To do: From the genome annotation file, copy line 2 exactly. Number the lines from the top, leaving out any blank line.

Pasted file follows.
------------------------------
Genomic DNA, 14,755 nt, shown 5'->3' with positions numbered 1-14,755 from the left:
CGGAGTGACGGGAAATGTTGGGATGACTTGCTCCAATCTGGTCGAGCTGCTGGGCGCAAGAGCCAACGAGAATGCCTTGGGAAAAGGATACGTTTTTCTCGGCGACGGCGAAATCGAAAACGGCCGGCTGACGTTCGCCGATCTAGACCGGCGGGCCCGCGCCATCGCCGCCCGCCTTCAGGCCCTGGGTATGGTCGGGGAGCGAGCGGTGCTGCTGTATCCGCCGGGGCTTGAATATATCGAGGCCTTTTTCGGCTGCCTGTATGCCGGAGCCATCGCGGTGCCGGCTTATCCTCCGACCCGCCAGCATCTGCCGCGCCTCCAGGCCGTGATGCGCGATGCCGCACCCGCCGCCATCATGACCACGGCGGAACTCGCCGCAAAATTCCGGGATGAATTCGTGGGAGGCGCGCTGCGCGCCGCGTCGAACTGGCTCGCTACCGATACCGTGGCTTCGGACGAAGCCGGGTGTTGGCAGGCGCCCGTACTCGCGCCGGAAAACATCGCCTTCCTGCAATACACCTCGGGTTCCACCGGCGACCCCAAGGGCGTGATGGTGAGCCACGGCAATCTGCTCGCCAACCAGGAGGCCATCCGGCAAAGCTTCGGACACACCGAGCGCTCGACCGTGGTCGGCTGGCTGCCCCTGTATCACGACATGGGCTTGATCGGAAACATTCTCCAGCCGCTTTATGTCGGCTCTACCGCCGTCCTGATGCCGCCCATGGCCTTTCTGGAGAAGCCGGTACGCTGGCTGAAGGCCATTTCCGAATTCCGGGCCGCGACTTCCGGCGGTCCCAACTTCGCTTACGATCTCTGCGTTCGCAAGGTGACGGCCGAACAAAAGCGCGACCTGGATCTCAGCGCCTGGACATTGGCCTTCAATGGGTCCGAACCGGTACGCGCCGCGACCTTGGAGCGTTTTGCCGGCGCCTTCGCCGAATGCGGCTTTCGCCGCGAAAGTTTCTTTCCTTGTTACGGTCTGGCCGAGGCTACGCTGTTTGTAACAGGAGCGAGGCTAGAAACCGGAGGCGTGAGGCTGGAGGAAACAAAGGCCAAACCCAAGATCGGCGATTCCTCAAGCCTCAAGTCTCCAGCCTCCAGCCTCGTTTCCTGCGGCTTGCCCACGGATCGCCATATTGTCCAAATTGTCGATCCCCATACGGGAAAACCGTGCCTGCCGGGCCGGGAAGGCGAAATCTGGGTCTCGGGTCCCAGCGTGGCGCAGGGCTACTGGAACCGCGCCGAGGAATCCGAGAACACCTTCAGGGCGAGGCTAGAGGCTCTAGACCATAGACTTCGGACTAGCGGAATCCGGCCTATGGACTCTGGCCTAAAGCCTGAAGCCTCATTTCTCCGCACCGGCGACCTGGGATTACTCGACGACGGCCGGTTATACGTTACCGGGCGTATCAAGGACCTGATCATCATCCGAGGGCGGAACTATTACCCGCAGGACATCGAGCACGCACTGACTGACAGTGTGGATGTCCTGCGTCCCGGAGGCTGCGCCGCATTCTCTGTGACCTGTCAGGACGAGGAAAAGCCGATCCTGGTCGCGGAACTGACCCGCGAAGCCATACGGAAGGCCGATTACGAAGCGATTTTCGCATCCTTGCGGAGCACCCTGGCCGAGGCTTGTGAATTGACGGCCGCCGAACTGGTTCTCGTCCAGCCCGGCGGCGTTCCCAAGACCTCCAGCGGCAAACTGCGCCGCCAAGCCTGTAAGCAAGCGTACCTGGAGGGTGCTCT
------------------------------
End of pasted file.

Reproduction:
CGGAGTGACGGGAAATGTTGGGATGACTTGCTCCAATCTGGTCGAGCTGCTGGGCGCAAGAGCCAACGAGAATGCCTTGGGAAAAGGATACGTTTTTCTCGGCGACGGCGAAATCGAAAACGGCCGGCTGACGTTCGCCGATCTAGACCGGCGGGCCCGCGCCATCGCCGCCCGCCTTCAGGCCCTGGGTATGGTCGGGGAGCGAGCGGTGCTGCTGTATCCGCCGGGGCTTGAATATATCGAGGCCTTTTTCGGCTGCCTGTATGCCGGAGCCATCGCGGTGCCGGCTTATCCTCCGACCCGCCAGCATCTGCCGCGCCTCCAGGCCGTGATGCGCGATGCCGCACCCGCCGCCATCATGACCACGGCGGAACTCGCCGCAAAATTCCGGGATGAATTCGTGGGAGGCGCGCTGCGCGCCGCGTCGAACTGGCTCGCTACCGATACCGTGGCTTCGGACGAAGCCGGGTGTTGGCAGGCGCCCGTACTCGCGCCGGAAAACATCGCCTTCCTGCAATACACCTCGGGTTCCACCGGCGACCCCAAGGGCGTGATGGTGAGCCACGGCAATCTGCTCGCCAACCAGGAGGCCATCCGGCAAAGCTTCGGACACACCGAGCGCTCGACCGTGGTCGGCTGGCTGCCCCTGTATCACGACATGGGCTTGATCGGAAACATTCTCCAGCCGCTTTATGTCGGCTCTACCGCCGTCCTGATGCCGCCCATGGCCTTTCTGGAGAAGCCGGTACGCTGGCTGAAGGCCATTTCCGAATTCCGGGCCGCGACTTCCGGCGGTCCCAACTTCGCTTACGATCTCTGCGTTCGCAAGGTGACGGCCGAACAAAAGCGCGACCTGGATCTCAGCGCCTGGACATTGGCCTTCAATGGGTCCGAACCGGTACGCGCCGCGACCTTGGAGCGTTTTGCCGGCGCCTTCGCCGAATGCGGCTTTCGCCGCGAAAGTTTCTTTCCTTGTTACGGTCTGGCCGAGGCTACGCTGTTTGTAACAGGAGCGAGGCTAGAAACCGGAGGCGTGAGGCTGGAGGAAACAAAGGCCAAACCCAAGATCGGCGATTCCTCAAGCCTCAAGTCTCCAGCCTCCAGCCTCGTTTCCTGCGGCTTGCCCACGGATCGCCATATTGTCCAAATTGTCGATCCCCATACGGGAAAACCGTGCCTGCCGGGCCGGGAAGGCGAAATCTGGGTCTCGGGTCCCAGCGTGGCGCAGGGCTACTGGAACCGCGCCGAGGAATCCGAGAACACCTTCAGGGCGAGGCTAGAGGCTCTAGACCATAGACTTCGGACTAGCGGAATCCGGCCTATGGACTCTGGCCTAAAGCCTGAAGCCTCATTTCTCCGCACCGGCGACCTGGGATTACTCGACGACGGCCGGTTATACGTTACCGGGCGTATCAAGGACCTGATCATCATCCGAGGGCGGAACTATTACCCGCAGGACATCGAGCACGCACTGACTGACAGTGTGGATGTCCTGCGTCCCGGAGGCTGCGCCGCATTCTCTGTGACCTGTCAGGACGAGGAAAAGCCGATCCTGGTCGCGGAACTGACCCGCGAAGCCATACGGAAGGCCGATTACGAAGCGATTTTCGCATCCTTGCGGAGCACCCTGGCCGAGGCTTGTGAATTGACGGCCGCCGAACTGGTTCTCGTCCAGCCCGGCGGCGTTCCCAAGACCTCCAGCGGCAAACTGCGCCGCCAAGCCTGTAAGCAAGCGTACCTGGAGGGTGCTCT